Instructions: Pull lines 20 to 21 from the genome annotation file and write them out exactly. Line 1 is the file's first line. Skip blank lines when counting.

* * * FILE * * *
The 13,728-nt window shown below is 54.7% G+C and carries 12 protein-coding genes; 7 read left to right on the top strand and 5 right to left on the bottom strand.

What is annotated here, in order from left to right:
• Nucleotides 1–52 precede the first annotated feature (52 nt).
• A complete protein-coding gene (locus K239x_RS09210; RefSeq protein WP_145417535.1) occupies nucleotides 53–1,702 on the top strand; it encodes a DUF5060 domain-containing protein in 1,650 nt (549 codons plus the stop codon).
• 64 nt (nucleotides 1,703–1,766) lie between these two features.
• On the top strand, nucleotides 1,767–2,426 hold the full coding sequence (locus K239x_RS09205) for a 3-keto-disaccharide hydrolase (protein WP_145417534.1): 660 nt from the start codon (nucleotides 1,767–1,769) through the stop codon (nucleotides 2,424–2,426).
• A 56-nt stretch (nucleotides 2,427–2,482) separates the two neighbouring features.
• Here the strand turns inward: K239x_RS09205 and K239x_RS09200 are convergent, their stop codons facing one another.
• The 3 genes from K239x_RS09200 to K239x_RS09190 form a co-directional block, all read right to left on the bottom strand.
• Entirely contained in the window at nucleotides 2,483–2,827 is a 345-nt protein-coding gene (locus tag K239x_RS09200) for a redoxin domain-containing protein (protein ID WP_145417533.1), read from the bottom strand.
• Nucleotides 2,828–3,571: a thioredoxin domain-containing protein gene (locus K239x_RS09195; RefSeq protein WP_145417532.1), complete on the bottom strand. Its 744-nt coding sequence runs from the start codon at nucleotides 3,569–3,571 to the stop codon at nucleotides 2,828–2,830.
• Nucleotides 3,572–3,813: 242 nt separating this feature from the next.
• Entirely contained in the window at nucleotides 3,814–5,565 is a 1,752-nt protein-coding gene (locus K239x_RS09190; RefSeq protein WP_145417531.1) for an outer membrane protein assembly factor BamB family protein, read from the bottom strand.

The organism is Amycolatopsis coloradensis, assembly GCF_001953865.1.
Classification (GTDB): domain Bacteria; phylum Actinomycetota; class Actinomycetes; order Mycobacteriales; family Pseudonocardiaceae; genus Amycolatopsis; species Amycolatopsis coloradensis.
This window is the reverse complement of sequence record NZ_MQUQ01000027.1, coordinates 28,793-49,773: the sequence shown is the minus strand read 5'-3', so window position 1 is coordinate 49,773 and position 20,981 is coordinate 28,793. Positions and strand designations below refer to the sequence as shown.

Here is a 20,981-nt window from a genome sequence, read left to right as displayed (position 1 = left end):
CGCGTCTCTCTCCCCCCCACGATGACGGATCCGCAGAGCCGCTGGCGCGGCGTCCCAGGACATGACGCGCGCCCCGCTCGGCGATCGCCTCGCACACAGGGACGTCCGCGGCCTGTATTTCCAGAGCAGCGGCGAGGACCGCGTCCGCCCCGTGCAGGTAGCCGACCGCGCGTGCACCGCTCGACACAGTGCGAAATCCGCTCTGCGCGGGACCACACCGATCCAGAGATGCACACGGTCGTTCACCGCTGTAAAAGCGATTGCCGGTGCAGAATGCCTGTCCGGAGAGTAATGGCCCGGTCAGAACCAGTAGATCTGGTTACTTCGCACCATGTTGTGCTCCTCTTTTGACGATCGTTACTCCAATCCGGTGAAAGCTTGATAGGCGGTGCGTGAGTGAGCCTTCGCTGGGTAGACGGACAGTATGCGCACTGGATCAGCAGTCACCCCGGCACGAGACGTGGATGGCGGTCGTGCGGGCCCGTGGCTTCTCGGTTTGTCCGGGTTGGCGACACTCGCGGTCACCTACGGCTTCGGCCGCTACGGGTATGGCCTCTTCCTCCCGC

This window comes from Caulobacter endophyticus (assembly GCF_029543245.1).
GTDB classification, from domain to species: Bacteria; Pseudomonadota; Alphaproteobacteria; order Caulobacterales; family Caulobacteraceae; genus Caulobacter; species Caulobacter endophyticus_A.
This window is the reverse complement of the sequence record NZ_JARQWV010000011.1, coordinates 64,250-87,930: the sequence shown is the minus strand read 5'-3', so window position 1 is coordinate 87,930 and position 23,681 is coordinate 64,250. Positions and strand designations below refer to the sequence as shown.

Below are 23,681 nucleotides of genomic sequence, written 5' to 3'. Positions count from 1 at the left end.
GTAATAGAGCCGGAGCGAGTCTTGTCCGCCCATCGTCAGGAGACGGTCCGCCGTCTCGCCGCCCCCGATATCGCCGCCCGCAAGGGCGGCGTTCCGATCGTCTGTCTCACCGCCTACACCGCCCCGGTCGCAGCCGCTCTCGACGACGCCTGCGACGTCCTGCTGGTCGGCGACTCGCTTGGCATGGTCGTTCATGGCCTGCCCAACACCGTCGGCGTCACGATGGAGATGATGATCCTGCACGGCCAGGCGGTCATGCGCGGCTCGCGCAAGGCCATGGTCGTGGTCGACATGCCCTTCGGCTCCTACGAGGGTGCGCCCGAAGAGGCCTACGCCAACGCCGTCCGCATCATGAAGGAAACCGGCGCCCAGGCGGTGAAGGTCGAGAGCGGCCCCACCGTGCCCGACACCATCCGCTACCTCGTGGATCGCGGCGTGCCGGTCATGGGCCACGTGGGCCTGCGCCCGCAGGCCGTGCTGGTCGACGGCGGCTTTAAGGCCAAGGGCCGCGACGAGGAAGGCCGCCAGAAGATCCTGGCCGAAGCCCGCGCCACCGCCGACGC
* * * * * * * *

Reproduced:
GTDB classification, from domain to species: Bacteria; Pseudomonadota; Alphaproteobacteria; order Caulobacterales; family Caulobacteraceae; genus Caulobacter; species Caulobacter endophyticus_A.
This window is the reverse complement of the sequence record NZ_JARQWV010000011.1, coordinates 64,250-87,930: the sequence shown is the minus strand read 5'-3', so window position 1 is coordinate 87,930 and position 23,681 is coordinate 64,250. Positions and strand designations below refer to the sequence as shown.